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Just keep all un-grounded connections off the ground and you will be fine most of the time. Basically anything that has the 2 prong plug.The other day we had just gotten 2" of rain, not a single problem with the GFI. But consider getting breakers installed for lights like merry midget said. I will be hopefully getting a few installed next spring or summer.   Grounded connections are not immune from GFCI trips.  I can't think of any reason why it would matter whether it was a grounded connection or not.   TED
I said that because with my experience with my display the ungrounded do connections have been the problem, but like you said basically and plug has potential to trip

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I just put in three 20 amp gfi outlets, and my display was almost under water a couple of times. I have everything on the ground, open plugs with no tape, wireframes on the ground, lots of three way plugs stacked way too many deep. I guess I got lucky! Everything worked fine even in the hardest rain.

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Take out the gfi.

and why not wrap those little plug fuses in foil to bypass them too,and put a wedge on all breakers in the box so they cant trip and you are all set!

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and why not wrap those little plug fuses in foil to bypass them too,and put a wedge on all breakers in the box so they cant trip and you are all sW

Wrap the fuses with tin foil?  Gosh and we have been clipping 10 penny nails to put in there!   :unsure:

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How do you keep moisture from tripping your GFI. Everytime my GFI trips it shuts off my hot water heater, which is not fun considering i shower in the morning.

 

Is the water heater outside?  If it's inside I don't think it needs GFCI protection.

 

Take out the gfi.

 

Resolving the problem that is causing the GFCI to trip is the right thing to do.  Removing the GFCI can cause someone to get electrocuted ESPECIALLY if you don't resolve the issue that was causing it to trip!  Taking the water heater off the GFCI might be an option depending on where it's located.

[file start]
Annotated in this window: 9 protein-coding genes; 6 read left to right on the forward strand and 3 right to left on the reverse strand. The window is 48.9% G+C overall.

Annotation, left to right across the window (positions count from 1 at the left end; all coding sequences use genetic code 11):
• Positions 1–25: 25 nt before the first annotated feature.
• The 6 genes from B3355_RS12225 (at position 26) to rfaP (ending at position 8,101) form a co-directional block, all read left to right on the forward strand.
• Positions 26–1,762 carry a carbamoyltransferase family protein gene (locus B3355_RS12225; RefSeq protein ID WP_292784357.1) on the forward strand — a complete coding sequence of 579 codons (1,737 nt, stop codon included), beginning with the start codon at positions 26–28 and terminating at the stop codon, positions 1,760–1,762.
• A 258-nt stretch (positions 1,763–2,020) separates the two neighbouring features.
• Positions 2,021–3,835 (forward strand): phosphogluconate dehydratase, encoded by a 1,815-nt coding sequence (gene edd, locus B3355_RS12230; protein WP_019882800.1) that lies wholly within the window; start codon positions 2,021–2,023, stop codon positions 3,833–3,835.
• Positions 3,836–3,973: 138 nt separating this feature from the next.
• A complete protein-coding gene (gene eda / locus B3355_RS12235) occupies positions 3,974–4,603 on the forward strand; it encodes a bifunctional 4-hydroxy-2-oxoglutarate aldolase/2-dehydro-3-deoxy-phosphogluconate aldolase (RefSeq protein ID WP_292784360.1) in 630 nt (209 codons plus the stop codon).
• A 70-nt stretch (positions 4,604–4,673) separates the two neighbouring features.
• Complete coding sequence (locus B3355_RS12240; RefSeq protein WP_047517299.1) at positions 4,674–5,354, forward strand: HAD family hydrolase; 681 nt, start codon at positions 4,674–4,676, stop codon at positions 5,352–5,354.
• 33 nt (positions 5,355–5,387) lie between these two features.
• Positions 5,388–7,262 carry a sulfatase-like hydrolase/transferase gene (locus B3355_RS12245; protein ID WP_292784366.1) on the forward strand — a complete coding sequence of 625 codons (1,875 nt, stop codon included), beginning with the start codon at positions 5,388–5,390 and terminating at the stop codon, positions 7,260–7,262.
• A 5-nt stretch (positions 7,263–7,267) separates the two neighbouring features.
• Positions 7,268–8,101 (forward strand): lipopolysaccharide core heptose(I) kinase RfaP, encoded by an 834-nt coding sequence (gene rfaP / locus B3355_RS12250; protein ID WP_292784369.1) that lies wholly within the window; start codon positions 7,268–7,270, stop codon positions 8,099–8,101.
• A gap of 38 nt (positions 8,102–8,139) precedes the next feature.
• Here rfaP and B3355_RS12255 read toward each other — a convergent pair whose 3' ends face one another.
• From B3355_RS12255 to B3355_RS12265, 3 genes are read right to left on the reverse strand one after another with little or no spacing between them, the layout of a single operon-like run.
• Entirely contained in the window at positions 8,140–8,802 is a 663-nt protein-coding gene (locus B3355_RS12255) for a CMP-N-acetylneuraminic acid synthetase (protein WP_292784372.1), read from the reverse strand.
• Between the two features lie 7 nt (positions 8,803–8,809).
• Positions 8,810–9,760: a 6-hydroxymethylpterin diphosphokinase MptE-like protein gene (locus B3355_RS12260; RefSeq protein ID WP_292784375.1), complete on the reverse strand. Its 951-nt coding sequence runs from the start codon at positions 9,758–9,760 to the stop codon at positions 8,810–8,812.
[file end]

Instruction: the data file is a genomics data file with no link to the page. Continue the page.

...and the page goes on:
TED

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Wow I didn't think it was that big of deal I can see gfis in kitchens and bathrooms but outside for lights didn't think it was that big of deal. how did we alldecorate 30 or 40 years ago. My dad had a big display started it in the early 70s he didn't have any I started in the mid 80s I didn't then, and still don't have any. I don't have any problems, if I do get shocked once in awhile its because of my own stupidity. Im not going to be taking a bath outside with extension cords ran through my bath water.  I would guess that its tripping because of moisture in a connection outside I know at least where I live you cant resolve that.

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we used to paint our houses with lead...but for some reason we stopped doing that?  Insulated our ducts and pipes with asbestos....yeah, stopped doing that for some reason too?  My Dads first car didn't have seat belts....yup...another change in the last 50 years in the name of safety!

 

Building codes have changed over time and GFCIs are now required in a lot of places around the home.  Garages, Kitchens, bathrooms, unfinished basements, and yes outside outlets.  Pretty much anywhere there is a chance of coming in contact with water.  I installed a GFCI inside my house on the outlet that controls our large aquarium.  about 3 years back we had an aquarium heater corrode.  I couldn't figure out what was tripping the GFCI, until I went to remove the heater and I found that the electrical cord had corroded completely off.  Yes, think of just hanging two live wires in your aquarium and then stick your hand in there every day to feed them.  GFCI may be a pain sometimes....but they are life savers.

 

 I don't know every states codes, but check em out.

 

I would consider getting an outlet added and keep the hot water heater on its own dedicated circuit.  In NC they won't allow a dedicated freezer outlet in your garage anymore.  So for my neighbor, every time his lights trip due to rain he loses his freezer too.  He is going to get his exterior outlets moved to their own circuit.

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I never said they weren't life savers and they are great I just redid a bathroom and installed gfics didn't mean to start a

pissin match gfis trip a lot around water(rain,snow) so it can cause some troubles if I use gfis I would have to lite my display

in mid august there is not a lot of water inside your house unless something falls into the bathtub or sink. there are a lot of

laws codes and regulations not all of them are practical in every situation. I guess the best thing for the op to do is put the

hot water heater on a separate gfi circuit and yes I did say gfi.